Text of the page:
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Houyhnhnms, bred up to be servants, is not so strictly limited upon this article; these are allowed to produce three of each sex, to be domestics in the noble families.
In their marriages they are exactly careful to choose such colours as will not make any disagreeable mixture in the breed. Strength is chiefly valued in the male, and comeliness in the female; not upon the account of love, but to preserve the race from degenerating; for where a female happens to excel in strength, a consort is chosen with regard to comeliness.
Courtship, love, presents, jointures, settlements, have no place in their thoughts, or terms whereby to express them in their language. The young couple meet and are joined, merely because it is the determination of their parents and friends; it is what they see done every day, and they look upon it as one of the necessary actions of a reasonable being. But the violation of marriage, or any other unchastity, was never heard of; and the married pair pass their lives with the same friendship and mutual benevolence that they bear to all others of the same species who come in their way, without jealousy, fondness, quarrelling, or discontent.
In educating the youth of both sexes, their method is admirable, and highly deserves our imitation. These are not suffered to taste a grain of oats, except upon certain days, till eighteen years old; nor milk, but very rarely; and in summer they graze two hours in the morning, and as many in the evening, which their parents likewise observe: but the servants are not allowed above half that time, and a great part of their grass is brought home, which they eat at the
most convenient hours, when they can be best spared from work.
Temperance, industry, exercise, and cleanliness, are the lessons equally enjoined to the young ones of both sexes; and my master thought it monstrous in us to give the females a different kind of education from the males, except in articles of domestic management; whereby, as he truly observed, one half of our natives were good for nothing but bringing children into the world; and to trust the care of our children to such useless animals, he said, was yet a greater instance of brutality.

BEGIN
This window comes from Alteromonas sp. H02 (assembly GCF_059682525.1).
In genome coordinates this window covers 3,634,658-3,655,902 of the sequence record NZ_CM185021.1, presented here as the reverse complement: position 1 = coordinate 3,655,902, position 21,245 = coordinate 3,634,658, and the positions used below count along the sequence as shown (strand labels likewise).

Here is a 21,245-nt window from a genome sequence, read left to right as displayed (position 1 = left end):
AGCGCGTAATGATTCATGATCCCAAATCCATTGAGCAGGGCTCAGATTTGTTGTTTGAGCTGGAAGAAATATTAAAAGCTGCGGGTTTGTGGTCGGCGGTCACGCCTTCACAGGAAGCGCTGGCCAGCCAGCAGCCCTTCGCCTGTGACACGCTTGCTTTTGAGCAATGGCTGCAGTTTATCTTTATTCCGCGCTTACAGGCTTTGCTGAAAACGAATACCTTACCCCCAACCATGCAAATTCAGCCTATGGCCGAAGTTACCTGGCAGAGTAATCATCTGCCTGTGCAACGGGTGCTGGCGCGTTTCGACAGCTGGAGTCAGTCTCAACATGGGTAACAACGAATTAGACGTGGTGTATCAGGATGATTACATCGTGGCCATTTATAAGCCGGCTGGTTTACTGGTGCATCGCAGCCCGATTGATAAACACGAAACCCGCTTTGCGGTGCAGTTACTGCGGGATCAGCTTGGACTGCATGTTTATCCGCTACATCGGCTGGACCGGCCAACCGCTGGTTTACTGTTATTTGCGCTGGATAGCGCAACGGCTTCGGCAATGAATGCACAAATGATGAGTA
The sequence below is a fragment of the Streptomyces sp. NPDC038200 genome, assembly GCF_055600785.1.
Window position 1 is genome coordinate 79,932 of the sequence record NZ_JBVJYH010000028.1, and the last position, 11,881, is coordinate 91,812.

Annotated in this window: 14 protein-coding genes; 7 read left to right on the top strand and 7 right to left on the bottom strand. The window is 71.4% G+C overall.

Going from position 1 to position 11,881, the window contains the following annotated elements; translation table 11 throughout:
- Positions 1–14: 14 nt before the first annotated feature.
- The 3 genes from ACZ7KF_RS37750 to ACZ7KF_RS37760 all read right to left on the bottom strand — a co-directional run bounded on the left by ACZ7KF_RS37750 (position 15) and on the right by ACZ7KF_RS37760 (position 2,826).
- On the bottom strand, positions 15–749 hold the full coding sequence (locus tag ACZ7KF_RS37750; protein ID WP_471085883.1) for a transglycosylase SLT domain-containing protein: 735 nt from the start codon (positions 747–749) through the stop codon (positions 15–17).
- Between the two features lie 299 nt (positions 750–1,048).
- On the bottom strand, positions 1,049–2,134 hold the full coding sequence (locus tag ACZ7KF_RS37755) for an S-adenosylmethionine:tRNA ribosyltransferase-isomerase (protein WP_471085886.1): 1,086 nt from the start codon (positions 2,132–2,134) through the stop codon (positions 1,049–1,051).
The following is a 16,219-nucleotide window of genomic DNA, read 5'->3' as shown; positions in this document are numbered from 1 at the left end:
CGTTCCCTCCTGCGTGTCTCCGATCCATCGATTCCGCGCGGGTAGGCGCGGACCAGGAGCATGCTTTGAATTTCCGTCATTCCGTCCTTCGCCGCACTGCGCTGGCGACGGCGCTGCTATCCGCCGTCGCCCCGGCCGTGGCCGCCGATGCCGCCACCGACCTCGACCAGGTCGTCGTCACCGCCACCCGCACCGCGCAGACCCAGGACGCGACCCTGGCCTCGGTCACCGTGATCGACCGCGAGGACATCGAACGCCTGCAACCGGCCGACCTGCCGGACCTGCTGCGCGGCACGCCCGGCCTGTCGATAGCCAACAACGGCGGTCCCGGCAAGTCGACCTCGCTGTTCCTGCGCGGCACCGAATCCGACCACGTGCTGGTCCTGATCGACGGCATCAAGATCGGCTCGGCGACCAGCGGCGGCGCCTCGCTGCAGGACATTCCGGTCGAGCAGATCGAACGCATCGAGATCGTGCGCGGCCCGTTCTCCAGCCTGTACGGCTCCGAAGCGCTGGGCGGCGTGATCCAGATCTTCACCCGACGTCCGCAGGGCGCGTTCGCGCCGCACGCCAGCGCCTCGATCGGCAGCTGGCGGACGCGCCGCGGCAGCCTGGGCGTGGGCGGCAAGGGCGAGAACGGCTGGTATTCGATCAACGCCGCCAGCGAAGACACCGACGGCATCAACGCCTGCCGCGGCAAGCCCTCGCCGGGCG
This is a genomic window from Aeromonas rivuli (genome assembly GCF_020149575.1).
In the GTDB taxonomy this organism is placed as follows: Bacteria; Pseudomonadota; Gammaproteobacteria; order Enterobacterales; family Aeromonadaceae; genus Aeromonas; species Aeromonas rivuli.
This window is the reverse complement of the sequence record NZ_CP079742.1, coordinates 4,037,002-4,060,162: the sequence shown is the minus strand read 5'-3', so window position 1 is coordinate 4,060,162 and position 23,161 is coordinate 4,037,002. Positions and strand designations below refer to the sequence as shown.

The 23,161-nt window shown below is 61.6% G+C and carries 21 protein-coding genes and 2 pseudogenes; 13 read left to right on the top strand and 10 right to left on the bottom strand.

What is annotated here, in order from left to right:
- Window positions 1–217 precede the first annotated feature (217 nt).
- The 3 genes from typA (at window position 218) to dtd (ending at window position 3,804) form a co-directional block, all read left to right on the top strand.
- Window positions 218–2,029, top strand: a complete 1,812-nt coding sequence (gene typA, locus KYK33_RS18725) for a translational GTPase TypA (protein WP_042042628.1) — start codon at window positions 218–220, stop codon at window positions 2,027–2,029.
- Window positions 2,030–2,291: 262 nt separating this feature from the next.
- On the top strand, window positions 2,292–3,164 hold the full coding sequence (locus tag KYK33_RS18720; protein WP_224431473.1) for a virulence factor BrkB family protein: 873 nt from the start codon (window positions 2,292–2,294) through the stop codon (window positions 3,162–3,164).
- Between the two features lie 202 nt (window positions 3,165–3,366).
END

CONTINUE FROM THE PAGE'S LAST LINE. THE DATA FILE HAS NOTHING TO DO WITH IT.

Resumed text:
The Examiner, a weekly political broadside of the same size as the Tatler, was started by St. John in 1710 as the organ of the Tory party, but at first with small success. "Addison had brought into the field his Whig Examiner with such damaging effect that the ministry were in ill case if better advocacy for them could not be found." Then Swift undertook the defence, and thirty-three consecutive Examiners, from the fourteenth (Nov. 2, 1710) to the forty-sixth (June 14th 1711), inclusive, were written by him. They were the "leading articles" of the day, and provided for the first time a statesmanlike exposition of the ministerial policy.
The Conduct of the Allies was written and published in Nov. 1711. This tract was intended to make Marlborough unpopular and prepare the way for a peace, by opening the eyes of the people to the cost of the war, the venality of the General and of the Allies, and the interested motives of its upholders, the "monied men ;" and by showing how other powers were profiting at England's expense. It produced a tremendous effect. "The people, who had been amused with bonfires and triumphal processions, and looked with idolatry on the general and his friends, who, as they thought, had made England the arbitress of nations, were confounded between shame and rage, when they found that 'mines had been exhausted and millions destroyed,' to secure the Dutch, or aggrandize the emperor, without any advantage to ourselves; that we had been bribing our neighbours to fight their own quarrel; and that amongst our enemies we might number our allies."-Johnson. The extract here given, which forms but a tenth part of the tract, occurs near the end. Swift has urged his three-headed indictment against the war party and the Allies, and proceeds to show to what a pass the country has been brought by their policy.